Poppy put the snake into Grammy’s old bread basket and sat down across from me with his legs crisscrossed. Snake charming required the utmost patience and focus. Grammy just didn’t understand. Poppy began to rock from side to side as he charm-fully played my old recorder. He played London Bridge, Old McDonald, Twinkle, Twinkle, and Rock-A-Bye Baby as we watched the basket. That stubborn snake didn’t even twitch. He just laid there, not even giving us the satisfaction of opening his eyes. What good was snake charming if the dumb ole snake refused to be charmed? He was by far the laziest snake I believe I had ever been around. You’d think a snake that’s been captured would try to escape, but not this one. He just laid there as if he was dead. It’s too bad today wasn’t voodoo doctor day because then we could take turns casting spells on him, instead.

“Oh, well, Cricketbug. We gave it a fair shot. We’ve tried playing every song we can think of. I’ve held him. You’ve held him. We tried dancing with him, staring into his eyes, and even tempted him with a fat, juicy mouse your Grammy caught in her glue trap, but that snake refuses to be charmed. Let’s take Grammy back her bread basket.

Poppy got a head start and bean walking back to the porch. As we got closer, I thought I saw the lid of the basket lift just a little. I shrugged it off. Then as Poppy was walking up the steps, I definitely saw it again. I ran to try to catch up with him so he could know that the snake was trying to get out. Just as I made it to the porch, I heard Poppy inside, “Lois, I wouldn’t worry too much about that dumb, old snake that’s still in your bread basket. Just shake him out in your flowerbed. He’s either stunned or dead, so either way there’s nothing to worry about.”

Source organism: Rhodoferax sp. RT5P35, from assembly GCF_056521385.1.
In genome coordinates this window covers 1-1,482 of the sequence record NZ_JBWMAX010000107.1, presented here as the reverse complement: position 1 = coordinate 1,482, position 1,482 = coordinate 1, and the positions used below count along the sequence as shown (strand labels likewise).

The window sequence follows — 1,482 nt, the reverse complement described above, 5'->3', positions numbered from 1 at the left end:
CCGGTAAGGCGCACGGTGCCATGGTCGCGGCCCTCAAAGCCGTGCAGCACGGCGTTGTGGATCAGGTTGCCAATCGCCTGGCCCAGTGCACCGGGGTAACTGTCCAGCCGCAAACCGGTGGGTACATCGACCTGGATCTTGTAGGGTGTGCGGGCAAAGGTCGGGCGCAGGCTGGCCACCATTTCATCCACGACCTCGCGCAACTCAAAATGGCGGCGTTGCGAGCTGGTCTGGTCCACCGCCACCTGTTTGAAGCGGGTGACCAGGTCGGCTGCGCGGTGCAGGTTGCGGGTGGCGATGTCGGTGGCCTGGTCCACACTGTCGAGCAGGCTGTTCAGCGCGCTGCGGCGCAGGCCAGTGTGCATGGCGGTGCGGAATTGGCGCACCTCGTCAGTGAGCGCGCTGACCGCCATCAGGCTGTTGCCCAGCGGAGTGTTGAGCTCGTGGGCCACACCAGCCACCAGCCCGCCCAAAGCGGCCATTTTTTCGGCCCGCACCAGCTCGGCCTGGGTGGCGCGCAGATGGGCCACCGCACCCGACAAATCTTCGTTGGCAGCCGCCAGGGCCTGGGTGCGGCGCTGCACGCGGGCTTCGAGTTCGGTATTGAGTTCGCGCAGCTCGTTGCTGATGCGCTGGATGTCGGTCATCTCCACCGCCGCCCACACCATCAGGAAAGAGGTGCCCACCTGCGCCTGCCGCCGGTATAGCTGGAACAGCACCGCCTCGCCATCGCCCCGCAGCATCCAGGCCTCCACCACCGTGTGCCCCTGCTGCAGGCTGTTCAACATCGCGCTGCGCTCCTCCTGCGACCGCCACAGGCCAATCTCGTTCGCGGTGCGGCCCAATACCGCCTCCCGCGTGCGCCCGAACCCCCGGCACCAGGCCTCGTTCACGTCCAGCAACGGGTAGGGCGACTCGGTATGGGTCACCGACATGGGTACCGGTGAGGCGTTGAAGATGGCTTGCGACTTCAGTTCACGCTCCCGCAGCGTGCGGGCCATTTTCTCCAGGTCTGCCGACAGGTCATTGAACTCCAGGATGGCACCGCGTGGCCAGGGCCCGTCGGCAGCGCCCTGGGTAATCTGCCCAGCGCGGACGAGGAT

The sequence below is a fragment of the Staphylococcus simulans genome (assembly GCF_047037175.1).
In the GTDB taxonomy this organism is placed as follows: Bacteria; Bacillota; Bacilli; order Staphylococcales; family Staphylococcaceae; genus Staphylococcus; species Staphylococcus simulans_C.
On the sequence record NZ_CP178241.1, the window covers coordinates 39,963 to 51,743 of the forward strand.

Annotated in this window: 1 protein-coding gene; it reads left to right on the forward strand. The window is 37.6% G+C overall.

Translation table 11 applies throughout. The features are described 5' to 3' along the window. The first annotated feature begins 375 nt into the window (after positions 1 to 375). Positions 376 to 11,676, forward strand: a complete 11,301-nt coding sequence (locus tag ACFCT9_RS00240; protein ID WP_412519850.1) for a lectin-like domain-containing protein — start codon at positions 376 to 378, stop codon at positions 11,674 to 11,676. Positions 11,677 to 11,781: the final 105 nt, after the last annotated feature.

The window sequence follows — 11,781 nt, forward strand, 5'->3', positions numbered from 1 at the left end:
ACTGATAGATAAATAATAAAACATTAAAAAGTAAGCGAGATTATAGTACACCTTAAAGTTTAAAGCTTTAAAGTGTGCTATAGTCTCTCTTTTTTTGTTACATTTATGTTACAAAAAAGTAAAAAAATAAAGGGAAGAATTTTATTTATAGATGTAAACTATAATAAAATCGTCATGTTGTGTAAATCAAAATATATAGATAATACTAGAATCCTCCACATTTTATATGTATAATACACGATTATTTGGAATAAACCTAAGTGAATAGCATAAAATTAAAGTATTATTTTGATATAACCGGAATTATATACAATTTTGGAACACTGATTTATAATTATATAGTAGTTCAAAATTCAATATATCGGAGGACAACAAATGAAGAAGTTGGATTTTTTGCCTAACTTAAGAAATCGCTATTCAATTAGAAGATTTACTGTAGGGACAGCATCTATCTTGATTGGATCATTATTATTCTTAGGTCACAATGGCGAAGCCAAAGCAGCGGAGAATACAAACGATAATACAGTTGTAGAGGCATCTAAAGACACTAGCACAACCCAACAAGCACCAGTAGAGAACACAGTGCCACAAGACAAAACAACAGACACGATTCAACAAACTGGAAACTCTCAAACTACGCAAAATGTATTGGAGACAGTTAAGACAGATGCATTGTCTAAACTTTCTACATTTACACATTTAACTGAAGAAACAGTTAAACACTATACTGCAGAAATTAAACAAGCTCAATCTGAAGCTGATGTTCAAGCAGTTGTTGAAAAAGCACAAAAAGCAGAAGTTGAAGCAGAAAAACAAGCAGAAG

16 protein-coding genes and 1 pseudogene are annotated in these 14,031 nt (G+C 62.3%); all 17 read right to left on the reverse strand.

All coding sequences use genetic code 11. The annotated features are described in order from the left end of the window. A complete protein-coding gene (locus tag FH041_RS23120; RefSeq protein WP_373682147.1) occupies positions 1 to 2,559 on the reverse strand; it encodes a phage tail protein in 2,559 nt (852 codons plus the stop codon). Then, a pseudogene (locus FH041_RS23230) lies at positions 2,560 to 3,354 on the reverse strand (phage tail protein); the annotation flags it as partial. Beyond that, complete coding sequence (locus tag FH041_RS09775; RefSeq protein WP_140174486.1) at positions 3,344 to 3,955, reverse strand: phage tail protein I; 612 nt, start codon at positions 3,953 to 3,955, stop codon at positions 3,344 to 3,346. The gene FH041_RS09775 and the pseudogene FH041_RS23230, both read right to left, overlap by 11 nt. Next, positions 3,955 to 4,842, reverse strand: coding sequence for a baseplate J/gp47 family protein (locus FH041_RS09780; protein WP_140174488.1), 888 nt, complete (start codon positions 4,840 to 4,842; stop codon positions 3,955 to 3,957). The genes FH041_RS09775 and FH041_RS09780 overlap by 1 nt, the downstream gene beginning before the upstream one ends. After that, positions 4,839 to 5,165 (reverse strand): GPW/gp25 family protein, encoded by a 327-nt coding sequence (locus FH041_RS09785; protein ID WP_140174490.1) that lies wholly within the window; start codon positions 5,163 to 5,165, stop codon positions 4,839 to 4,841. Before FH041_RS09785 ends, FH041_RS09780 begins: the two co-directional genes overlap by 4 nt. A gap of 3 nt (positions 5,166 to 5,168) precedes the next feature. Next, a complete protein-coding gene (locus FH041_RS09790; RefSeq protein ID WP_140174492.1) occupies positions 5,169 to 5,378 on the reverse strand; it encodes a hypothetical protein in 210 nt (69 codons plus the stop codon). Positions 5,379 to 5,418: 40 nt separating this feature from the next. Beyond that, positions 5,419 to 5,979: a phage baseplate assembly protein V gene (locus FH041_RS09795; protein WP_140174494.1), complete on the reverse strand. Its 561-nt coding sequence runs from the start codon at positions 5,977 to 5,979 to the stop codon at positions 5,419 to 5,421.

Andrea thank you for sharing your time and expertise with us this month. Andrea will email everyone, directly.

Talk tomorrow,



  1. Thank you, Kathy and Andrea. It looks as though Andrea’s comments for Imagination Checkers were dropped. It would be great to see them. (Christy, this is a great opening. I’d keep reading!)


  2. Hi! I submitted the last story, Imagination Checkers. It appears that the feedback got cut off somehow. Could you re-post or send it my way? Would love to see what Andrea had to say. Thanks so much!

    Liked by 2 people